Before You Leave

Before you leave for your trip there are a few things you should take care of.
If your going for a short trip (week or weekend) then you’ll just need to make sure your house is locked and the lights and heat are turned off/down.

If you’ll be gone for a month (or longer) there are some other things you should do.
Depending on your housing situation you may want to line up someone to rent your house/room so that it’s not an added
expense for you while your traveling. Also, arrange to have your bills paid for while your gone (get them set up to automatically pay or set you can access and pay them online). You may want to cancel any monthly subscriptions you have as well as your phone. It’s also a good idea to line up someone to check your mail. If you don’t want to bother someone or don’t have someone you can trust to do this then a company called Earth Class Mail offers a great solution. They can collect your mail for you and scan it so you have a copy you can access online. They’ll also forward parcels to you wherever you are in the world.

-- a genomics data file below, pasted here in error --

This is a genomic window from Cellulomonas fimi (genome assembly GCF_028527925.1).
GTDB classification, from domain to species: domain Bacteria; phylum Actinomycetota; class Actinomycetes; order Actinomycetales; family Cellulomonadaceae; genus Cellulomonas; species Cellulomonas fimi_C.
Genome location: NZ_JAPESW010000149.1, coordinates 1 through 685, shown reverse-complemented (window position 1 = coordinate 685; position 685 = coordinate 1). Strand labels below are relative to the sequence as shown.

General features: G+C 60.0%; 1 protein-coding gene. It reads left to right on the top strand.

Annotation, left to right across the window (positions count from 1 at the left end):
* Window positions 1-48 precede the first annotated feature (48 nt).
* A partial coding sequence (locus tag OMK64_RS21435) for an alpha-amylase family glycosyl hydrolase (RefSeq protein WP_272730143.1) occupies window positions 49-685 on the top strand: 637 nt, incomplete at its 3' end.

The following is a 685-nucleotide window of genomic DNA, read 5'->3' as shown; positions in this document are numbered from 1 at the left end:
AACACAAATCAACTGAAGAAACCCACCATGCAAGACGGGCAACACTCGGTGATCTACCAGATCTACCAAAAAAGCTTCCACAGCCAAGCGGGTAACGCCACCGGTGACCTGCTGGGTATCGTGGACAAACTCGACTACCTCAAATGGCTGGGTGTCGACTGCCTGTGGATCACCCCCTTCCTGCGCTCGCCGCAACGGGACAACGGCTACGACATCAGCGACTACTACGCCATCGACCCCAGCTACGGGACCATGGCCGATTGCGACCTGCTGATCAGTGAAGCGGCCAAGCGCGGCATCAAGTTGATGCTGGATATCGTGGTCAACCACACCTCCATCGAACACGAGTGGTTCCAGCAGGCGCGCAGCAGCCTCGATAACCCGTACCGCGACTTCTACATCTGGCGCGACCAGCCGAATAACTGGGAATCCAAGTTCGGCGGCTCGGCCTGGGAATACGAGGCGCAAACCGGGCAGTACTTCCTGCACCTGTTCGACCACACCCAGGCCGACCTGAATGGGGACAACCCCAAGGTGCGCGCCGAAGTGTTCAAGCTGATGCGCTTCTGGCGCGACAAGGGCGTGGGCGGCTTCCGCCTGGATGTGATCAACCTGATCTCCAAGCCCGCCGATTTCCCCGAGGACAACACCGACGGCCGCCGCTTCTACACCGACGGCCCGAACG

Finally you’ll want to make sure you have everything you need for your trip and you’ll want to get it all packed and ready to go.
Here’s where our packing list creator can help you. Just put in some information about your trip and it will generate a personalized
packing list for you which you can add to or modify in any way you see fit. Once you’re packed and have made any other leaving arrangements all that’s left is to throw a farewell party and hit the road!


Coming Soon!


Coming Soon!


Coming Soon!